On an individual basis, it's been a series of ups and downs for Fleury, and heading into Game 7 on Wednesday night, the Penguins desperately need one of the "up" nights. This season -- and postseason -- they have not been receiving their money's worth from their franchise goaltender.
We know he's capable of doing it, but we just don't know which player is going to show up.
The situation with Fleury reminds me of a quote from Red Wings general manager Ken Holland during the Stanley Cup Final two years ago regarding the price he's willing to pay for a goaltender: "My feeling is if you can get one of the five or six best goalies in the league you can spend the money. We can't get into those guys, and the difference between the eighth goalie in the league and the 15th goalie, it's a big difference in money. It's not a big difference in performance."
On a somewhat related note, two economists, David Berri and Martin Schmidt, have published a new book, Stumbling On Wins, that offers a number of bold arguments about the way sports teams operate ... or the way they should operate.
One of the ideas presented: NHL goaltenders are overpaid. I'm taking the studies with a small grain of salt simply because one of their other conclusions is that Isiah Thomas really wasn't a bad NBA executive. And that simply doesn't pass the laugh test. But that's another argument for another day on another website.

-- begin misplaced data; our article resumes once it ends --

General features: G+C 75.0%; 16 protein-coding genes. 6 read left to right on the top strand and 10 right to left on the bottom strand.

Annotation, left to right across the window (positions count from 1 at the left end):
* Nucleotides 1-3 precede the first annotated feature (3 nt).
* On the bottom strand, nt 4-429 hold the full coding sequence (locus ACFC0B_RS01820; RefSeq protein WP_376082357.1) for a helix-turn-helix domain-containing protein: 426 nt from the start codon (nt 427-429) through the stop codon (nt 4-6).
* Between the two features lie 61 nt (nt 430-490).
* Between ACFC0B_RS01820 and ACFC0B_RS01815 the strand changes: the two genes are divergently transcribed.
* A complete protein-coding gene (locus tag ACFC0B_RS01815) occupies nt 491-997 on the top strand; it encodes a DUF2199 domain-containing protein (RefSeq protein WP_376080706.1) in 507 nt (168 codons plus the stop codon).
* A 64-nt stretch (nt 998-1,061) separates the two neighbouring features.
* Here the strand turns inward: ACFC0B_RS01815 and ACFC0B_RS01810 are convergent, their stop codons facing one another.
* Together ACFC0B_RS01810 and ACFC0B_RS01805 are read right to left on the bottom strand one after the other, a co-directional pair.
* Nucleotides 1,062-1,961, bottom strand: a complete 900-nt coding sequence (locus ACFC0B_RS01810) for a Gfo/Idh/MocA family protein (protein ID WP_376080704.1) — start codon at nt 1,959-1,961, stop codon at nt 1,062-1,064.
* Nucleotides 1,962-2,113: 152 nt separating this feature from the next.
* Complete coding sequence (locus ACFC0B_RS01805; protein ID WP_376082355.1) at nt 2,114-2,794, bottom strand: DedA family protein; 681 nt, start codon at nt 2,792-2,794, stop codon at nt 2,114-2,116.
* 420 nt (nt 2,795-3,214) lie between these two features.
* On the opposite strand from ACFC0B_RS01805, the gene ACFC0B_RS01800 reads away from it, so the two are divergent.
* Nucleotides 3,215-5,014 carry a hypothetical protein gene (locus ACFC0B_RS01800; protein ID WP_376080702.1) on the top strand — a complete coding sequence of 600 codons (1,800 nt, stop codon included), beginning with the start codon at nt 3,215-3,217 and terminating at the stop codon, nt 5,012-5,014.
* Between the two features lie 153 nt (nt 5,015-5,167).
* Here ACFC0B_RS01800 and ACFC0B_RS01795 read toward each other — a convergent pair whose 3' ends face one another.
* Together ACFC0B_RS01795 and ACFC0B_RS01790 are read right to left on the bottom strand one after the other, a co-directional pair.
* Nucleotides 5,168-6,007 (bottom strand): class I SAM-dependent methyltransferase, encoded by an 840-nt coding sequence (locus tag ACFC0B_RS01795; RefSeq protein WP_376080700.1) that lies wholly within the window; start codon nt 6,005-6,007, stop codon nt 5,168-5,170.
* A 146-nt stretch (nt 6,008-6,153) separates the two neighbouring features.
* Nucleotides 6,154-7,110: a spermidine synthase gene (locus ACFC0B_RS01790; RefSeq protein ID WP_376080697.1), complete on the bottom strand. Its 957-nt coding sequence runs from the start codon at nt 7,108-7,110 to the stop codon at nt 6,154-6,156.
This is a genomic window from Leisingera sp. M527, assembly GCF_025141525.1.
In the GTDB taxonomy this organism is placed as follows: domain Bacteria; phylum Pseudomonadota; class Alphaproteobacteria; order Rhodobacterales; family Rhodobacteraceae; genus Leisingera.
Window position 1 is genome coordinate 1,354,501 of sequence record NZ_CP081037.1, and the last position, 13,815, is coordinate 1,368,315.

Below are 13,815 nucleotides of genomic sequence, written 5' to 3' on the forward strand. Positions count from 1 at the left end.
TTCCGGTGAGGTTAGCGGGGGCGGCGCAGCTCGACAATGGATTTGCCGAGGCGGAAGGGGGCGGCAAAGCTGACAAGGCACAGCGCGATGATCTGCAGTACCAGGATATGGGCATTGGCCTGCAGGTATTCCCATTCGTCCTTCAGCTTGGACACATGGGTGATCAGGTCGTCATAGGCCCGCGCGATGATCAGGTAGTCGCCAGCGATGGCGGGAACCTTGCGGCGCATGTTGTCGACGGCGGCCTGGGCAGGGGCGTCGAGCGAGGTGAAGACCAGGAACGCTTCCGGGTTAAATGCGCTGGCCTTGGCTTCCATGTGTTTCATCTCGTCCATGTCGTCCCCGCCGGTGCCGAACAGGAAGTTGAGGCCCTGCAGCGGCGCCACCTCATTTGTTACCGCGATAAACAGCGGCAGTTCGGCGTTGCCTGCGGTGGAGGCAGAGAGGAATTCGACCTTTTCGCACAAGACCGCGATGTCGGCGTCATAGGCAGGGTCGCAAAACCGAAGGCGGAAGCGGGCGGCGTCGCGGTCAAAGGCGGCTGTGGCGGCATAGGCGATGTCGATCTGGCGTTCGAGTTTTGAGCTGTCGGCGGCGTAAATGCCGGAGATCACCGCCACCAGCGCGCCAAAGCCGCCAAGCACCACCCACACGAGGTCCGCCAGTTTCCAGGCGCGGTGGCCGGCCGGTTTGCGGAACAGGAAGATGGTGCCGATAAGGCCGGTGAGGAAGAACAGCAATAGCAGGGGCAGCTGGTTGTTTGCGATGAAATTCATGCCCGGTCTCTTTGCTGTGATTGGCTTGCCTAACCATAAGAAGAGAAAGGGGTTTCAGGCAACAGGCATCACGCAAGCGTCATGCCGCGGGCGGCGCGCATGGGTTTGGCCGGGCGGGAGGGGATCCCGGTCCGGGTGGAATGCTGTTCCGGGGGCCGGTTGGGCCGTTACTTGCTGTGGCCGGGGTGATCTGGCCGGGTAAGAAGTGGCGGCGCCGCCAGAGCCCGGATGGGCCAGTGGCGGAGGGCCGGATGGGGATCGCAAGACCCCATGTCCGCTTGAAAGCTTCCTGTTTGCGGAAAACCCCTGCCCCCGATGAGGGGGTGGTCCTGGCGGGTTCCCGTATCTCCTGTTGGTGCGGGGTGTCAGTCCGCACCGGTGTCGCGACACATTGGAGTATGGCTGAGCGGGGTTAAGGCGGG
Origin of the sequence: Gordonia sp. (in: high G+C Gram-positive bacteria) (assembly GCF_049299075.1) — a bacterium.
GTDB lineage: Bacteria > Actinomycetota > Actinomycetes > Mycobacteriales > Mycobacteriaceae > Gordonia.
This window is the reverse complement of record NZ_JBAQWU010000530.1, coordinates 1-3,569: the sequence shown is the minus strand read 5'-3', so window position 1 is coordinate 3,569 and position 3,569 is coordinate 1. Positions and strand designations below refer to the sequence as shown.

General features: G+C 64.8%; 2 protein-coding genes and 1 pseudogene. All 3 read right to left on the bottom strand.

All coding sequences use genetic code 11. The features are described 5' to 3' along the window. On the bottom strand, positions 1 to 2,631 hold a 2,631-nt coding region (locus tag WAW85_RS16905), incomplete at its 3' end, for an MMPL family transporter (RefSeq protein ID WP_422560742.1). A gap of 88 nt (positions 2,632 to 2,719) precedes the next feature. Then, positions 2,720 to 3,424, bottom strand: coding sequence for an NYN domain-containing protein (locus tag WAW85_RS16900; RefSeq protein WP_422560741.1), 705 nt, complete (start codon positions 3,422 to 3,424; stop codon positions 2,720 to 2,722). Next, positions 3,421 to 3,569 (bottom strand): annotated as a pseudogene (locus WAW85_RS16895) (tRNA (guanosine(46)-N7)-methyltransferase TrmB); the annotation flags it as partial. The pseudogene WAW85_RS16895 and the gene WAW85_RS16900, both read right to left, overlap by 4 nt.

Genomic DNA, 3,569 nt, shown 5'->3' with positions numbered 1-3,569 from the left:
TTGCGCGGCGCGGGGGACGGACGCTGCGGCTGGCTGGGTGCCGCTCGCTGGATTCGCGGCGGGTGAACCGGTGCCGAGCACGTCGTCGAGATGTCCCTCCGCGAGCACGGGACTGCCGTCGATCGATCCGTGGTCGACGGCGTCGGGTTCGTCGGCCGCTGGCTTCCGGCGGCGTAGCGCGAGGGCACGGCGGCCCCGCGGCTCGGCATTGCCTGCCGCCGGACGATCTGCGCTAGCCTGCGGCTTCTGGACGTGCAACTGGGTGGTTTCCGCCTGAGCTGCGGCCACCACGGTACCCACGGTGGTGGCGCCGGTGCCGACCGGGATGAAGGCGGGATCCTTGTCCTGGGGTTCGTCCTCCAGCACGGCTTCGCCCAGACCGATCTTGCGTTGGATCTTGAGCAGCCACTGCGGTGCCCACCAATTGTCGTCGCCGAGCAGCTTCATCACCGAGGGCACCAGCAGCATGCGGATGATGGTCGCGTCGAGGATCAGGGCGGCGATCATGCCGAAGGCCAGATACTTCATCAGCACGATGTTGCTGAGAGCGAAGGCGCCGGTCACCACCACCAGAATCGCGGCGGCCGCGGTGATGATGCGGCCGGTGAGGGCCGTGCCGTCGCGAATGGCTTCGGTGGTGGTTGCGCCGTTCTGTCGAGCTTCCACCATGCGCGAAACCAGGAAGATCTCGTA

From Forbes.com's Tom Van Riper's review of the book:
Hockey goalies are overpaid. Their goals against averages are determined as much by the quality of their teams as anything else. Most all stop about 90 percent of the shots they face. Put any goaltender on the New Jersey Devils and his numbers would likely resemble those of the renowned Martin Brodeur.Ah, yes, it was the system that made Brodeur (that statement, by the way, is dripping with sarcasm). I have to assume that their conclusion is based on findings like this: five of the highest paid goaltenders in the NHL this season played on teams that did not quality for the postseason, while a handful of others (Tim Thomas, Cristobal Huet, Jose Theodore) are spending the postseason sitting on the bench behind younger, cheaper (and better) alternatives that supplanted the big-money keepers. Also: a large number of the top goalies in terms of goals against average and save percentage were making peanuts (Tuukka Rask, Jimmy Howard, Jaroslav Halak, Ilya Bryzgalov, Jonas Hiller, Craig Anderson) compared to some of their higher paid counterparts.
It would be impossible to describe his performance as anything other than a disappointment this season, and if he doesn't continue to progress as a player and improve his consistency from night-to-night in the very near future, that $5 million cap hit is going to be a tough pill for a team to swallow in the salary cap era. Especially when there's quite a few teams getting more production between the pipes for significantly less money (like the team that's forced the Penguins to a seventh game in the Conference Semifinals).
Coming up big in another Game 7 would be a nice start.